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What Trump's Infrastructure Plan Gets Right

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What Trump's Infrastructure Plan Gets Right

The following article was co-authored by S&P Global CEO Doug Peterson, and first appeared on

With some of his first words as president-elect, President Donald Trump made clear that repairing and modernizing our roads, bridges, airports and water systems will be a priority early in his presidency. "We're going to rebuild our infrastructure, which will become... second to none," he said in November.

This is welcome news for American workers and communities concerned about our health and safety; the cost of goods and services; long-term economic growth and productivity; and our competitiveness internationally.

The need for significant additional investment has been widely reported, with various estimates reaching such astonishing levels as $1.4 trillion by 2025. While increased sustainable sources of funding will be essential, governments are faced with fierce competition for limited resources and simply won't be able to meet their infrastructure needs on their own – nor should they. However, by focusing on the role the private sector can play, the president has also opened the door to a broader discussion of what else might work.

Since the election, much attention has been given to a proposal released by his campaign that would rely on a significant tax credit (82 percent) for private equity investments in infrastructure projects. Unfortunately, this has attracted misplaced skepticism about the capacity of the private sector to support broad-based infrastructure investment.

In fact, public-private partnerships are more attractive for a wider array of projects than is commonly understood; they often allow the public to share risk, capture new sources of revenue and accomplish more projects more quickly – all at a lower cost while advancing needed innovation.

In Pennsylvania, for example, 900 structurally deficient bridges across the state are being replaced and updated for 30 percent less and in three and a half years instead of 15, all while transferring responsibility for cost overruns and 25 years of maintenance to the private sector partner. All with no tolls. This model of bundling smaller, even rural projects, together to achieve dramatic efficiencies has the potential to be replicated beyond just bridges to areas like broadband, water infrastructure, public lighting and roads.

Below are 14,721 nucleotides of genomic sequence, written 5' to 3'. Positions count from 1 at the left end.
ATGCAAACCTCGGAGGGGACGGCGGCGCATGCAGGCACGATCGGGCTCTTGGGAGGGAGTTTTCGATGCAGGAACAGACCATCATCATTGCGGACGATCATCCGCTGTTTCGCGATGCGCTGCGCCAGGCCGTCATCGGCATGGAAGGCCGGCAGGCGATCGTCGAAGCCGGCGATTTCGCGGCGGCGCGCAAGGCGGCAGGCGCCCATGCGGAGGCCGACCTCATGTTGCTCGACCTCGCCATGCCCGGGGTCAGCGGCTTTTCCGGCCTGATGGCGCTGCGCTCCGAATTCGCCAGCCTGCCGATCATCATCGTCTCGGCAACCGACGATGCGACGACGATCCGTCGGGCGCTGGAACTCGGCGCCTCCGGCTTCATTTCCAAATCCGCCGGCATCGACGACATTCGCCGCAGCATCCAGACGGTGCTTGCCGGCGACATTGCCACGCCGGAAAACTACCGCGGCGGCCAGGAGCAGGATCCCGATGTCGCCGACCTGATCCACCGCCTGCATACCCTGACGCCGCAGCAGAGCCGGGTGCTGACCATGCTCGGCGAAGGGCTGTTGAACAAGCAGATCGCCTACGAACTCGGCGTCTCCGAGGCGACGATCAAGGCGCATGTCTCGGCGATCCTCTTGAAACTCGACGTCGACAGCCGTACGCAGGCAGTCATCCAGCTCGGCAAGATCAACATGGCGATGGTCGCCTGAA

But other types of projects break the mold as well, including the Long Beach Court House, the Detroit Metro Region Freeway Lighting project and the Port Miami Tunnel; all financed in part through private capital and all projected to achieve greater value at a lesser cost than the traditional approach.

Public-private partnerships are being pursued around the world because there is growing recognition of the limits of government resources; of infrastructure's life-cycle costs and thus the benefits of transferring risk; and of the many other benefits the private sector can bring to a project. Trial and error has also brought much more experience and sophistication to ensuring that the public's interest and pocketbook are protected.

Another unfortunate critique is that providing tax incentives to encourage more private investment and reduce the cost of financing for the public sector is simply a boondoggle for Wall Street investors. Whether in the form of tax credits or of traditional tax-exempt municipal debt, tax incentives can have a tremendous impact by reducing the cost of capital investments to the taxpayer and have a long history of supporting infrastructure investment in our country.

Enacting new, and expanding existing, financial tools – tax exempt bonds, tax credits, lending or credit support and the like – should be pursued to encourage and facilitate more successful public-private partnerships. A broad mix of financing options is needed to attract a wide range of investors, including those who can't use tax exemptions or credits, like pension funds.

However, we will need to take some additional proactive steps to ensure even robust tax incentives and other financing tools deliver all the projects the public needs. For instance, only about 33 states have enacted laws authorizing private investment in infrastructure and many of those are rather limited. All 50 states should be encouraged to enact broad legislation authorizing the full range of public-private partnerships for all types of infrastructure.

In addition, federal infrastructure programs should, above a threshold, require that all financing and delivery options be analyzed before a project moves ahead; permitting and regulatory reviews should be further expedited and better coordinated; and state and local officials should be provided help accessing the tools and expertise they need to develop projects that can utilize private investment.

The Bipartisan Policy Center's Executive Council on Infrastructure, on which we both serve, has issued a comprehensive set of recommendations, some of which we have described above, for federal and local action to bring about a new model for U.S. infrastructure. The challenge before our country now is how to find the most efficient and innovative ways to meet our needs. While additional funding is certainly needed, and not every project can make use of private capital, a robust commitment to both is necessary, and the private sector is ready and willing to step up.